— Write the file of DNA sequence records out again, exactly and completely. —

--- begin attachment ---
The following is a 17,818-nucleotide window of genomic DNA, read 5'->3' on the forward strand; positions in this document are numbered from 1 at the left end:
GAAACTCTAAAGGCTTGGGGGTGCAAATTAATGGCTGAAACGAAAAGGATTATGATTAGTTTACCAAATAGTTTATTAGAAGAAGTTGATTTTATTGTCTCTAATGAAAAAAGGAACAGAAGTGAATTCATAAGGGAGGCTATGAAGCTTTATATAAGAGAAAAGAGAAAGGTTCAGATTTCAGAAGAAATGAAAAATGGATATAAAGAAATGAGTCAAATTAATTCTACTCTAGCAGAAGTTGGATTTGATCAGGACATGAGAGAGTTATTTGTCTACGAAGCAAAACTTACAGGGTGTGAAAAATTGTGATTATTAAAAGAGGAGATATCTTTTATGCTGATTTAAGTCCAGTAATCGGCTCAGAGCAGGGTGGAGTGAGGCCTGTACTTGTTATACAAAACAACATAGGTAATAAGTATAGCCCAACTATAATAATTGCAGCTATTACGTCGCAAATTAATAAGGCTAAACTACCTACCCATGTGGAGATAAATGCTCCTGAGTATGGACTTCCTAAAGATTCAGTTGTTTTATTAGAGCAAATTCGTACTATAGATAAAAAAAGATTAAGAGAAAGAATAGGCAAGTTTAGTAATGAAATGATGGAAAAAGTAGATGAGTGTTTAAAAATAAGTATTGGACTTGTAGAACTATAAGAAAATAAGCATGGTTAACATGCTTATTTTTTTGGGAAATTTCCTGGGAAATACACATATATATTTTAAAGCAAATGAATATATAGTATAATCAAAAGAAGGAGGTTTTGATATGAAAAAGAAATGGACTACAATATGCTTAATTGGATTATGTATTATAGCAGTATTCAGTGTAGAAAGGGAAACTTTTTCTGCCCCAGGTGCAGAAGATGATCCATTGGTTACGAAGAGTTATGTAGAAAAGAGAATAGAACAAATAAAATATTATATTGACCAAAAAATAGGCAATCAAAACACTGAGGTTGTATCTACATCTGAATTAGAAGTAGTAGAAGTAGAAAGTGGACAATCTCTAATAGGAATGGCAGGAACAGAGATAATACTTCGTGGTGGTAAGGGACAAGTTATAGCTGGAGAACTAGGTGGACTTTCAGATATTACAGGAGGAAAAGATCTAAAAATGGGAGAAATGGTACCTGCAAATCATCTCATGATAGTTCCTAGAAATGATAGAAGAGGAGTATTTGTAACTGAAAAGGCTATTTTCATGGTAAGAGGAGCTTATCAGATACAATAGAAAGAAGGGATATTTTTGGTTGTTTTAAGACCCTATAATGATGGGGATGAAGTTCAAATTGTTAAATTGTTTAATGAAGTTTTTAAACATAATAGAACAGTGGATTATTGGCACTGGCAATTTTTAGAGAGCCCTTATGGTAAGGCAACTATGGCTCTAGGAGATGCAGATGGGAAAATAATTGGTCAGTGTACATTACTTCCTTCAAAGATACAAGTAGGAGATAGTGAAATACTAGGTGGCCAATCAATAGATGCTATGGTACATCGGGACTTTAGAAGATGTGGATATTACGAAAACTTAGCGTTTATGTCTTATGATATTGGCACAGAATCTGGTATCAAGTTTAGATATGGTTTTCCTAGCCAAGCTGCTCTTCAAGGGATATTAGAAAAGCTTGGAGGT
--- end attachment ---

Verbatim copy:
The following is a 17,818-nucleotide window of genomic DNA, read 5'->3' on the forward strand; positions in this document are numbered from 1 at the left end:
GAAACTCTAAAGGCTTGGGGGTGCAAATTAATGGCTGAAACGAAAAGGATTATGATTAGTTTACCAAATAGTTTATTAGAAGAAGTTGATTTTATTGTCTCTAATGAAAAAAGGAACAGAAGTGAATTCATAAGGGAGGCTATGAAGCTTTATATAAGAGAAAAGAGAAAGGTTCAGATTTCAGAAGAAATGAAAAATGGATATAAAGAAATGAGTCAAATTAATTCTACTCTAGCAGAAGTTGGATTTGATCAGGACATGAGAGAGTTATTTGTCTACGAAGCAAAACTTACAGGGTGTGAAAAATTGTGATTATTAAAAGAGGAGATATCTTTTATGCTGATTTAAGTCCAGTAATCGGCTCAGAGCAGGGTGGAGTGAGGCCTGTACTTGTTATACAAAACAACATAGGTAATAAGTATAGCCCAACTATAATAATTGCAGCTATTACGTCGCAAATTAATAAGGCTAAACTACCTACCCATGTGGAGATAAATGCTCCTGAGTATGGACTTCCTAAAGATTCAGTTGTTTTATTAGAGCAAATTCGTACTATAGATAAAAAAAGATTAAGAGAAAGAATAGGCAAGTTTAGTAATGAAATGATGGAAAAAGTAGATGAGTGTTTAAAAATAAGTATTGGACTTGTAGAACTATAAGAAAATAAGCATGGTTAACATGCTTATTTTTTTGGGAAATTTCCTGGGAAATACACATATATATTTTAAAGCAAATGAATATATAGTATAATCAAAAGAAGGAGGTTTTGATATGAAAAAGAAATGGACTACAATATGCTTAATTGGATTATGTATTATAGCAGTATTCAGTGTAGAAAGGGAAACTTTTTCTGCCCCAGGTGCAGAAGATGATCCATTGGTTACGAAGAGTTATGTAGAAAAGAGAATAGAACAAATAAAATATTATATTGACCAAAAAATAGGCAATCAAAACACTGAGGTTGTATCTACATCTGAATTAGAAGTAGTAGAAGTAGAAAGTGGACAATCTCTAATAGGAATGGCAGGAACAGAGATAATACTTCGTGGTGGTAAGGGACAAGTTATAGCTGGAGAACTAGGTGGACTTTCAGATATTACAGGAGGAAAAGATCTAAAAATGGGAGAAATGGTACCTGCAAATCATCTCATGATAGTTCCTAGAAATGATAGAAGAGGAGTATTTGTAACTGAAAAGGCTATTTTCATGGTAAGAGGAGCTTATCAGATACAATAGAAAGAAGGGATATTTTTGGTTGTTTTAAGACCCTATAATGATGGGGATGAAGTTCAAATTGTTAAATTGTTTAATGAAGTTTTTAAACATAATAGAACAGTGGATTATTGGCACTGGCAATTTTTAGAGAGCCCTTATGGTAAGGCAACTATGGCTCTAGGAGATGCAGATGGGAAAATAATTGGTCAGTGTACATTACTTCCTTCAAAGATACAAGTAGGAGATAGTGAAATACTAGGTGGCCAATCAATAGATGCTATGGTACATCGGGACTTTAGAAGATGTGGATATTACGAAAACTTAGCGTTTATGTCTTATGATATTGGCACAGAATCTGGTATCAAGTTTAGATATGGTTTTCCTAGCCAAGCTGCTCTTCAAGGGATATTAGAAAAGCTTGGAGGT